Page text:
The story of Sebastian Bolanos
Story and Photos by John Segesta -
John is a photograph with over 20 years of experience, he often shoots pictures for Garneau.
Sebastian Bolanos lives high above Costa Rica’s Orosi Valley in a log cabin that his grandfather imported from Montana many years ago. He was born in San Jose; his grandfather, Arthur Durman, pioneered this land early on, creating a place for his family to find respite from busy city life, and from the spotlight. Arthur’s father-in-law, Sebastian’s Great Grandfather, Fernando Esquivel Bonilla, was Vice President of Costa Rica.
Before Sebastian settled here and called it home, traditions were made. Arthur loved his wife. Her name was Sylvia. In the next valley, where the young couple owned an additional 1,800 acres, they would picnic below a towering waterfall and enjoy Dewar’s, their favorite Scotch. They did this in the early afternoon and talked about their dreams for the land, for the family, for the future. Much later, Arthur would build a stone chapel on this land in Sylvia’s honor. It stands today, a bucolic shrine the doors of which are never locked.
Arthur went on to become a magnate of PVC piping, one of Central and South America’s most prominent suppliers of the new technology so critical to the developing infrastructure. And so Sebastian lived with certain privileges. And, notably, values.
As a youngster in his San Jose neighborhood of Santana, Sebastian rode BMX. Then in 1995 his grandmother bought him a mountain bike, a Cannondale Super V. It was step two in a progression that would later put him on skinnier tires and provide him with structure, discipline, goals. Three virtues he would later value as he developed a burgeoning business growing and selling mushrooms to such retailers as Walmart.
Arthur is 92 now, a recent survivor of colon cancer. He enjoys the prolonged company of a lovely woman many years his junior. She loves him. He loves her. They’re in it for the long haul. He’s just one of those guys you get the feeling will live well beyond 100.
Sebastian, meanwhile, enjoys the adulation of many women. Women chase him, to be sure, but his reception of their flattery is in most cases simply social. He’s not what you’d call a ladies man. Really he just loves people. And people love him. And some of them just happen to be women.
The satisfaction of his social appetite is facilitated by his charm, his land, and, perhaps most conspicuously, his agile command of the local roads while driving his Defender 90. A prowl made particularly sexy by the purr of the Puma engine. Two thousand and seven was the first year one could option this power plant in this model of Landrover.
Today at Hacienda Montecristo, hydrangeas grow in abundance, covering the hillsides. Such proliferation of the flower doesn’t seem possible. Arthur planted these flowers. He also planted Araucaria, a genus of coniferous evergreens. In all it’s a surreal scene set against a jungle of indigenous life, famously rich and diverse. If you look at the Hacienda’s place on a map, you’ll see that it rests on the edge the expansive rainforests that comprise Tapantí and Los Quetzales National Parks.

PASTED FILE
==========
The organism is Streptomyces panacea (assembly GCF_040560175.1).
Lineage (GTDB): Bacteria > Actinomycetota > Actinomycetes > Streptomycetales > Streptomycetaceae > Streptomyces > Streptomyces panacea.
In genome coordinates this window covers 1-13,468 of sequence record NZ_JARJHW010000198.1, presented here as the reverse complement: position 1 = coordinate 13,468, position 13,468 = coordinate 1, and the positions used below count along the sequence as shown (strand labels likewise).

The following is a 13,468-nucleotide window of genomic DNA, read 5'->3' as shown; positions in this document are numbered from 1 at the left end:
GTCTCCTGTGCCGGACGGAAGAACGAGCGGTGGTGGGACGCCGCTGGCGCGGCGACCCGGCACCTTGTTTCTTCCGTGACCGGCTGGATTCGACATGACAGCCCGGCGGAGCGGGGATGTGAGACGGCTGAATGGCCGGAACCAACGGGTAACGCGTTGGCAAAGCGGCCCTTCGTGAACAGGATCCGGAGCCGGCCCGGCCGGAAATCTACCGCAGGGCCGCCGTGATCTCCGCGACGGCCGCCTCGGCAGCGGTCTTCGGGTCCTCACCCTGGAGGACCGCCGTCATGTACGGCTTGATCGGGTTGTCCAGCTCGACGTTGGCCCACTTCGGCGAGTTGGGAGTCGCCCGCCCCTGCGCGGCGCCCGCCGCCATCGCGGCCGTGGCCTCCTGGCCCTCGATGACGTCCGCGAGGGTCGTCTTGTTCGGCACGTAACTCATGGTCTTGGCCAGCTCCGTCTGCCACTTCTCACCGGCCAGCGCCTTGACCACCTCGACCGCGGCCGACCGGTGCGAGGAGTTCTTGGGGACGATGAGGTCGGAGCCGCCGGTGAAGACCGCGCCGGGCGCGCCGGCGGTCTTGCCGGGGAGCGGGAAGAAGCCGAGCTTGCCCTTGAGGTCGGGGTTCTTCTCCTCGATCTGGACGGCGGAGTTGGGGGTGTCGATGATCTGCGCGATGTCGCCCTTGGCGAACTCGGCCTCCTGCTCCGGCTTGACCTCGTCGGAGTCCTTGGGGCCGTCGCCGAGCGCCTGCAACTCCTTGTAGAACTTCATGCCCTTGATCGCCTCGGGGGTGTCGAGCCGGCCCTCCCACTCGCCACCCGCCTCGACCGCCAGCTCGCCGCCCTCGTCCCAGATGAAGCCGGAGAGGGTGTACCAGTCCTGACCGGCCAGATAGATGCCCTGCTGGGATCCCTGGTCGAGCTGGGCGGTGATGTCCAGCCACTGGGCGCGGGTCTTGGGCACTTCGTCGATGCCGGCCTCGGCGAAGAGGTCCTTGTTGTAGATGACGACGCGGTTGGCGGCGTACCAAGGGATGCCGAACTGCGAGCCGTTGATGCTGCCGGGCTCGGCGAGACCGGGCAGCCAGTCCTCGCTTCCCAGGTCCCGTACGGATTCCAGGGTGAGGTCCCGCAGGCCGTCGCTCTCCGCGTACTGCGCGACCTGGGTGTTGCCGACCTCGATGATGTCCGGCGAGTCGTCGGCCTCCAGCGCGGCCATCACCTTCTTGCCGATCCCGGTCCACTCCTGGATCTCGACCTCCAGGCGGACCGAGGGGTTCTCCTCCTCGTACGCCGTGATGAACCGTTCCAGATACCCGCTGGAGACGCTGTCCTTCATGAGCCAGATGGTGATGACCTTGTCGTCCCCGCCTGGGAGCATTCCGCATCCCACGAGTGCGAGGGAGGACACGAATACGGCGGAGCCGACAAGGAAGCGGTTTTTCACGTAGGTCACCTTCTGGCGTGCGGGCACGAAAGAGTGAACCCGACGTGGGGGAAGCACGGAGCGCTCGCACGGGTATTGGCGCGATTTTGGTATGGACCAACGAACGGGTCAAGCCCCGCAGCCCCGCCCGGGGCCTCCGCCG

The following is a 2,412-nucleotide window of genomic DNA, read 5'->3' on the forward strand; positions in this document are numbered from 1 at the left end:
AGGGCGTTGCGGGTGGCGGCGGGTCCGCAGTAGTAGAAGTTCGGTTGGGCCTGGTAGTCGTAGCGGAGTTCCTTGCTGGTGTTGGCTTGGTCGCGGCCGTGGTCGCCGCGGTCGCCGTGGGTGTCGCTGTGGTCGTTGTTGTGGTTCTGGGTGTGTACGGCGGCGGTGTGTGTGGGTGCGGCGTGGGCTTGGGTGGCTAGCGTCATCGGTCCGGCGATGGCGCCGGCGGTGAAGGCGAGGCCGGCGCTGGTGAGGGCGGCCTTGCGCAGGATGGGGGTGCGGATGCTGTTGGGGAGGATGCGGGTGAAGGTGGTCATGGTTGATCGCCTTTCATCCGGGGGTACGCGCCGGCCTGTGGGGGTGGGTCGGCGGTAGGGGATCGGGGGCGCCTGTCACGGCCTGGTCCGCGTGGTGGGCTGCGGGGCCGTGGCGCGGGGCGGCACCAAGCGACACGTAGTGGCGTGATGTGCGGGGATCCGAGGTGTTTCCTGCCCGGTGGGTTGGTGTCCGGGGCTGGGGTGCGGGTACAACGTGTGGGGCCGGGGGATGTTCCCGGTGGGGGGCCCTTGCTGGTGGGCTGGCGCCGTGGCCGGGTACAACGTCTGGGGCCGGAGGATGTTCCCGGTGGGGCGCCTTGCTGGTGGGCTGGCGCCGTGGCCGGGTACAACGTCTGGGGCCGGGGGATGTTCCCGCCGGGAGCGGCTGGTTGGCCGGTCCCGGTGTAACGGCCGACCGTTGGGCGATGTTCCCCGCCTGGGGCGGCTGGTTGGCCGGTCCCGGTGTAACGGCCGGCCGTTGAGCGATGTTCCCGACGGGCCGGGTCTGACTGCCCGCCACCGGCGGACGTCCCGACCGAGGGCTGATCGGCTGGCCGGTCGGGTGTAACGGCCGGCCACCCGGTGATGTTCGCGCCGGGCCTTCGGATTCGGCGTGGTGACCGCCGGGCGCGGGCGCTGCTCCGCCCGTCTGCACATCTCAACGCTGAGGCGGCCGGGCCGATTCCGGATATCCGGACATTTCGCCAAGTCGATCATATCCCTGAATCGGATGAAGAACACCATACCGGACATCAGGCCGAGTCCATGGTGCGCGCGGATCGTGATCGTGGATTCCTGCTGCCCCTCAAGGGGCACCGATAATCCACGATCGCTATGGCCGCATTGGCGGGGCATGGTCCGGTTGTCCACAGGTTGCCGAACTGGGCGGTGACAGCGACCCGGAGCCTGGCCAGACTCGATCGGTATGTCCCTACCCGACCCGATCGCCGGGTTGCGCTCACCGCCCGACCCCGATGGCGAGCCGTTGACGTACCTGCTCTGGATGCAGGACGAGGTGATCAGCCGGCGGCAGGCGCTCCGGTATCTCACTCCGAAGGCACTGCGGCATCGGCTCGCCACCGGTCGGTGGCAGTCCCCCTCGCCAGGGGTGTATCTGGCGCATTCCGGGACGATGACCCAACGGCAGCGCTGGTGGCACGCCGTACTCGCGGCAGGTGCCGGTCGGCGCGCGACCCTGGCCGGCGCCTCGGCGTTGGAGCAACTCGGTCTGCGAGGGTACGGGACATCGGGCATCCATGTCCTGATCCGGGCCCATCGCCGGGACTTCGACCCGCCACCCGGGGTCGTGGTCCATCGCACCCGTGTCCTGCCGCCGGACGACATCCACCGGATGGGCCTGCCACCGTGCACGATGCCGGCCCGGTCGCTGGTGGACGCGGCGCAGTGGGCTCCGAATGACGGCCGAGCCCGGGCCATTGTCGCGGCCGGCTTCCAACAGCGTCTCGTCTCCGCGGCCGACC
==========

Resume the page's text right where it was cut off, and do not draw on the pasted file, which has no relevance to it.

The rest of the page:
The road up from Orosi is rough; hence the Defender. Getting here isn’t easy. Staying here is. The water pressure sometimes wanes. The internet is intermittent. Your cell shows bars. Indeed, you can receive calls; but a recorded message is the reply to any effort to call out: “Lo siento mucho…”
Wildlife overflows from the adjacent parks. The birdsong begins at sunrise, replacing the nocturnal drone of insects, frogs and other creatures of mysterious identity. A water lily grows in the stone hot tub. Seasoned fire wood is stacked outside the door; fuzzy moss facilitates an easy start.
A lovely woman named Xena shows up early to start coffee. She’ll split her time between the cabin where Sebastian lives and the main house where the extended family vacations. The family is not here now, but still there’s work to do.
All things considered, it’s a mystery why Bolanos would ever leave this place. But he’s good about delivering mushrooms to local restaurants. He likes to visit the local Panaderia Arce owned by his friend Paulo. And he likes to race his bike. Especially with Paulo.
This spring the friends raced as a two-man team in La Batalla del Norte, a 250K road race that starts and finishes in the resort town of La Fortuna, after running out-and-back to Costa Rica’s northern border with Nicaragua. As a team, they finished third in their class.
La Batalla is a prestigious event in Costa Rica; Bolanos was proud to race it, even prouder to podium. Indeed, Bolanos is a proud man. He lives his life with purpose and he monitors such purpose regularly, keeping grounded, checking himself always against the example set by his grandfather. He studied in the States at Purdue University. And then he attended graduate school in Mexico. Industrial engineering at Purdue and an MBA in global business strategy. Which I guess came in handy when selling mushrooms to Walmart. But working on the farm with his grandfather was, according to Bolanos, a better education than any of this.
What moral pillars have grown to support him in life? Family. Health. Empathy. Consistency. Those are the core values he lives by. Values that translate well on two wheels. Indeed, Bolanos’ time on the bike is an overt expression of life. Of freedom. The bike is a conduit. A connection.
“With your hands,” says Bolanos, “you feel every single crack in the road.” It’s a feedback mechanism. A loop, really.
“When I ride my bike,” he continues, “I enjoy the landscape, but I feel like I’m also giving back to it.”
To date, Bolanos has planted over 50,000 trees. So yeah, he’s giving back.